Most Afghans with legal status in Russia came during the 1990s, following Moscow’s disastrous, decade-long war in Afghanistan. The Soviet Union’s 1979 invasion is widely acknowledged as the onset of the decades of blood and turmoil that continues today.
For the Afghans in Moscow, there are few hard feelings. Instead, their anger is directed at America, whose 16-year fight against the powerful Taliban is a source of immense frustration. “NATO is so powerful, but how did they train such a weak army?” asks Ghulam Jalal, the head of the Center for Afghan Diasporas, a non-governmental organization that presides over the 10,000-strong community in and around the Sevastopol. His center estimates the Russian capital is home to 50,000 Afghans in total.
“We’ve waited for peace for forty years. It’s someone else’s turn now,” says Jalal, who came to Moscow in 1993 after serving in the Afghan army alongside Soviet soldiers. With his purple suit and bushy black mustache, Jalal is a striking figure. His office is decorated with plush Afghan rugs and paintings of the sun-bleached countryside where he grew up. Stretching across the entire ceiling is a map of Afghanistan. “That way I’m never far from my homeland,” Jalal says, his voice pinched with emotion.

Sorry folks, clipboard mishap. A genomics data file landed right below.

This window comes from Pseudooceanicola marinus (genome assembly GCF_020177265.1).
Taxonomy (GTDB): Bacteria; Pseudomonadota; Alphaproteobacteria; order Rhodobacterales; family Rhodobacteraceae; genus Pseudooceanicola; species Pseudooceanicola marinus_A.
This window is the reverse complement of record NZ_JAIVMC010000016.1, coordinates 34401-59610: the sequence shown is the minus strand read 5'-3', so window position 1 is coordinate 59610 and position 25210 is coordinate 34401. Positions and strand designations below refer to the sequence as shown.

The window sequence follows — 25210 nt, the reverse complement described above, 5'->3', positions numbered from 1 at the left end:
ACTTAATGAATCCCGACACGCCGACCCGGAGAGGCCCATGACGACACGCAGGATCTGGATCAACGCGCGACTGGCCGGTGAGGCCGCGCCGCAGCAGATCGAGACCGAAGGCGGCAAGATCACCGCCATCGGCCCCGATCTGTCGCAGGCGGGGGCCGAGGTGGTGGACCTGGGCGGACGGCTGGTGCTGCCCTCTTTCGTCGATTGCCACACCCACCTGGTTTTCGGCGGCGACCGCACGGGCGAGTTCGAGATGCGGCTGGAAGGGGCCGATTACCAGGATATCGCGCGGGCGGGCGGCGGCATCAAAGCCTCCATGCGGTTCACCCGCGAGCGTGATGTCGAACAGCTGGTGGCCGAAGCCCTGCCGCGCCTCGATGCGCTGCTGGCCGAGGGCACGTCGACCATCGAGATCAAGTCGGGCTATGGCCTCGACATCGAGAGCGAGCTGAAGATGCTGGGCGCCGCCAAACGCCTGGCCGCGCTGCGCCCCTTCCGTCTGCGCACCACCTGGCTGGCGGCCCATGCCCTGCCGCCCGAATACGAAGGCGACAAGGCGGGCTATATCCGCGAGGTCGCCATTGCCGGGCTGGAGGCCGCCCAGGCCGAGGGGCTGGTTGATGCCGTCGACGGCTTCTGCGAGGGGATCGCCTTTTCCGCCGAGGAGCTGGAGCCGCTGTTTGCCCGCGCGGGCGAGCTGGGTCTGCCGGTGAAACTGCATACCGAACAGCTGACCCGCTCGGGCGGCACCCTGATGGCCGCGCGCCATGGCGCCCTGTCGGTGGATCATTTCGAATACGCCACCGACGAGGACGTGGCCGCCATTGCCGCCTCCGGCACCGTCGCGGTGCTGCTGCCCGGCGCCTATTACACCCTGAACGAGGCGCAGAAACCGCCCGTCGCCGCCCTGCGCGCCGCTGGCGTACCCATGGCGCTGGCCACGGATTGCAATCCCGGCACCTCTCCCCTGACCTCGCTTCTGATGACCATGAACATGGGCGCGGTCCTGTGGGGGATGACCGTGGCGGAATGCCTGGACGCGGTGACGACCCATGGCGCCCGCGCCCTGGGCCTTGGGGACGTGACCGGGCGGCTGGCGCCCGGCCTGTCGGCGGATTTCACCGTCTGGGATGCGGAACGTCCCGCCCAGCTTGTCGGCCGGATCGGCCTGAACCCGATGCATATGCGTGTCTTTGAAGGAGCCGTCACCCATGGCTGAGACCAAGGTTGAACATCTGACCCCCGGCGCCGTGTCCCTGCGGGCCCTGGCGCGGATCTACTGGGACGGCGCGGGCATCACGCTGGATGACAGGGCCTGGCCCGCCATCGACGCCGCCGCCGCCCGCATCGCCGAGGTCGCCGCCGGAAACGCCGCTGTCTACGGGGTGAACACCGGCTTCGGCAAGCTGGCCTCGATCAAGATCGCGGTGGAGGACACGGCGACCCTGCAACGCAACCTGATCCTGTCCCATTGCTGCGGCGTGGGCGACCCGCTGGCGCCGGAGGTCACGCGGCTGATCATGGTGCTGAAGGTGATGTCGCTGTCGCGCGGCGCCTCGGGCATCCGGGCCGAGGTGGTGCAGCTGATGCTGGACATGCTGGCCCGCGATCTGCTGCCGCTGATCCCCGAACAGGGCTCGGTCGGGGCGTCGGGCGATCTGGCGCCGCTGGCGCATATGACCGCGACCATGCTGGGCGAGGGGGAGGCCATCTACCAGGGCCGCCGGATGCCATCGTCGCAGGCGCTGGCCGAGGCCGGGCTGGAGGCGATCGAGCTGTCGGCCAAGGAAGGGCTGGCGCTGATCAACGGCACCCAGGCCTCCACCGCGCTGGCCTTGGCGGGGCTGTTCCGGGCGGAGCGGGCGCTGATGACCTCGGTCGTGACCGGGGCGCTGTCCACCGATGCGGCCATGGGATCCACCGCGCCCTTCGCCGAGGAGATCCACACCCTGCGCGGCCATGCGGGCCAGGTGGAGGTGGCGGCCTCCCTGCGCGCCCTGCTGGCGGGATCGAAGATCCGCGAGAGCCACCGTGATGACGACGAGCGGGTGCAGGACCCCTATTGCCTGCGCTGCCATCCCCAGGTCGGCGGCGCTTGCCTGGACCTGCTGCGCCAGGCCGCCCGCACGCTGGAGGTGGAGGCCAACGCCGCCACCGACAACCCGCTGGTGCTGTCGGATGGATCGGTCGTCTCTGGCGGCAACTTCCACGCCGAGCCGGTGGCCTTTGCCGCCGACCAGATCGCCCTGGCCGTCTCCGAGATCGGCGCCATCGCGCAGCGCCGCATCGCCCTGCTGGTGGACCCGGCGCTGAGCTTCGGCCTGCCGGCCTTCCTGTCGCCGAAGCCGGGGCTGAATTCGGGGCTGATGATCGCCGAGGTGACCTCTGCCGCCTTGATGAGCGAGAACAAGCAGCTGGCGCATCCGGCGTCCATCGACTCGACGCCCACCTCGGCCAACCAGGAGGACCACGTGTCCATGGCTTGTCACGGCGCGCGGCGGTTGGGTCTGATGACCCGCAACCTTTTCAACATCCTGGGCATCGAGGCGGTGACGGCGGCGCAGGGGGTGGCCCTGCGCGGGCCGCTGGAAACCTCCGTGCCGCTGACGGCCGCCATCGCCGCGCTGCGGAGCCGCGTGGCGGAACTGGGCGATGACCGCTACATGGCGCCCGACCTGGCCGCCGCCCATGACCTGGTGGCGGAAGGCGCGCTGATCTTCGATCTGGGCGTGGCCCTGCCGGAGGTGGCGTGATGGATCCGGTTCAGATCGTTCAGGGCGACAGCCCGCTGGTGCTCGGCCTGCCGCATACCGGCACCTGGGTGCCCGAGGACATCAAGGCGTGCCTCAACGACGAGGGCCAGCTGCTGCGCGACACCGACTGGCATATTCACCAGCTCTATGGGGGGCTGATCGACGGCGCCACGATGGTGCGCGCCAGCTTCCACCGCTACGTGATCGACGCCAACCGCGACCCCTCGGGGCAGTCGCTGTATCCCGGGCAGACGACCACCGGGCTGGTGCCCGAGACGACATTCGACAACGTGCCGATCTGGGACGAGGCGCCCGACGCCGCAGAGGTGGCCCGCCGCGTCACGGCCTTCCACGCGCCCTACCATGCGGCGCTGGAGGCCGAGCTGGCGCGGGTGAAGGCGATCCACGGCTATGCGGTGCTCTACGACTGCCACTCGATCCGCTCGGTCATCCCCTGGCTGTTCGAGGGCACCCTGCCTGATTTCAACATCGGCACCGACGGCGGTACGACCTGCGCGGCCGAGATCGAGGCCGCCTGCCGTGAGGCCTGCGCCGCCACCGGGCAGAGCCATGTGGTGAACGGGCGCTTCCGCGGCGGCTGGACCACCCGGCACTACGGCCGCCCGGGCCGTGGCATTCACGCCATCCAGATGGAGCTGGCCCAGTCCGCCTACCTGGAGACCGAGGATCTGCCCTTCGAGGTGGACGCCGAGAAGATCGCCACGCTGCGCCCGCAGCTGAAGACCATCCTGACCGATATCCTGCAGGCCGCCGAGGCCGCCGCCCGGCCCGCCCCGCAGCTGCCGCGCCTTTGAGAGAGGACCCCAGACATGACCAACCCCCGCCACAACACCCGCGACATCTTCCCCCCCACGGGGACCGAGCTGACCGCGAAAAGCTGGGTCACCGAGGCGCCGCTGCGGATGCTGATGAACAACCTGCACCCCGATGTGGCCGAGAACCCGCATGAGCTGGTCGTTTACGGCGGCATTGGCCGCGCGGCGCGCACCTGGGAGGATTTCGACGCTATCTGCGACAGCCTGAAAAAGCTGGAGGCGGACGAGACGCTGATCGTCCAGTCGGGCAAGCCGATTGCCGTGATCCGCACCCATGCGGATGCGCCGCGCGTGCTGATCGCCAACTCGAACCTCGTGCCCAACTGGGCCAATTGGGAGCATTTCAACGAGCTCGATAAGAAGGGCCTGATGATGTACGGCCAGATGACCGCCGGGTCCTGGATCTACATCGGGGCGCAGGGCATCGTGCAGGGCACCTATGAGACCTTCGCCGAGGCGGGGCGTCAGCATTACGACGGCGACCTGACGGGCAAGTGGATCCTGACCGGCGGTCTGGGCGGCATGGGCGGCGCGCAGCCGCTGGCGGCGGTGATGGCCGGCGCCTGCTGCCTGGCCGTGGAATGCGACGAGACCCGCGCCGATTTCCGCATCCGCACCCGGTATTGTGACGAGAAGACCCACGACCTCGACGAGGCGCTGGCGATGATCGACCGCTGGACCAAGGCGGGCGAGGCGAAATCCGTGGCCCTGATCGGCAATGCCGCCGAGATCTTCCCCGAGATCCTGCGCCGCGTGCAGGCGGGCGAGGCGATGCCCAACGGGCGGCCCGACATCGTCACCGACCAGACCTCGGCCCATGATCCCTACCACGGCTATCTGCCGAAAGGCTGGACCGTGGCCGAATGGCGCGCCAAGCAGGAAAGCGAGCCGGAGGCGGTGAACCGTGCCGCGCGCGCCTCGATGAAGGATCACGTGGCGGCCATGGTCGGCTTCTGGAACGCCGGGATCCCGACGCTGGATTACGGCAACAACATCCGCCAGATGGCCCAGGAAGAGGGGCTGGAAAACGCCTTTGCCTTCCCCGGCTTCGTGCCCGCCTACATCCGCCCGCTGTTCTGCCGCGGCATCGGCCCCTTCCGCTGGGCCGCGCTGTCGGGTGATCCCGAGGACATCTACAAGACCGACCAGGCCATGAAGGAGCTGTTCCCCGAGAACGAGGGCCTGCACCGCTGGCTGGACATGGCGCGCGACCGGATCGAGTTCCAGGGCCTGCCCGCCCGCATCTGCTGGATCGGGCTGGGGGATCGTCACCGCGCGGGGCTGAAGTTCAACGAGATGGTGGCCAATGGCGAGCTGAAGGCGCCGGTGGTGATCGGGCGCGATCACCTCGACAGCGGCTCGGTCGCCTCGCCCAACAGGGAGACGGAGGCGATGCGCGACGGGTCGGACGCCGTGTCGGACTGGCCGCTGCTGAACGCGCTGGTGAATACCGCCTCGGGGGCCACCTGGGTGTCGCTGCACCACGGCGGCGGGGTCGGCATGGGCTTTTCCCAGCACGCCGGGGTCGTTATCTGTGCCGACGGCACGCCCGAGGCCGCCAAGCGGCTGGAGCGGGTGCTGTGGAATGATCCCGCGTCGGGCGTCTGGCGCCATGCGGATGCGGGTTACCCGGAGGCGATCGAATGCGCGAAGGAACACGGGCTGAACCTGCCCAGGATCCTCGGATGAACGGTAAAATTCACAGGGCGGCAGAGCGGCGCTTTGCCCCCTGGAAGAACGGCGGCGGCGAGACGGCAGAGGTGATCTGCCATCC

Almost twenty years ago, Jalal opened a small school on site, so children growing up in Moscow could learn their parents’ languages, Dari and Pashto. Kadria has been teaching there since the beginning. “It’s important they don’t forget their heritage, that we are Afghans,” she says, next door to where the women are studying Russian.
Sensing lunch time was nearing, her pupils become restless, and start talking among themselves in Russian. Kadria lives with her husband and three children, whom she also teaches, in a one-room apartment on the outskirts of Moscow.
“We like it here, there’s no war,” she says solemnly. “But we don’t love it.”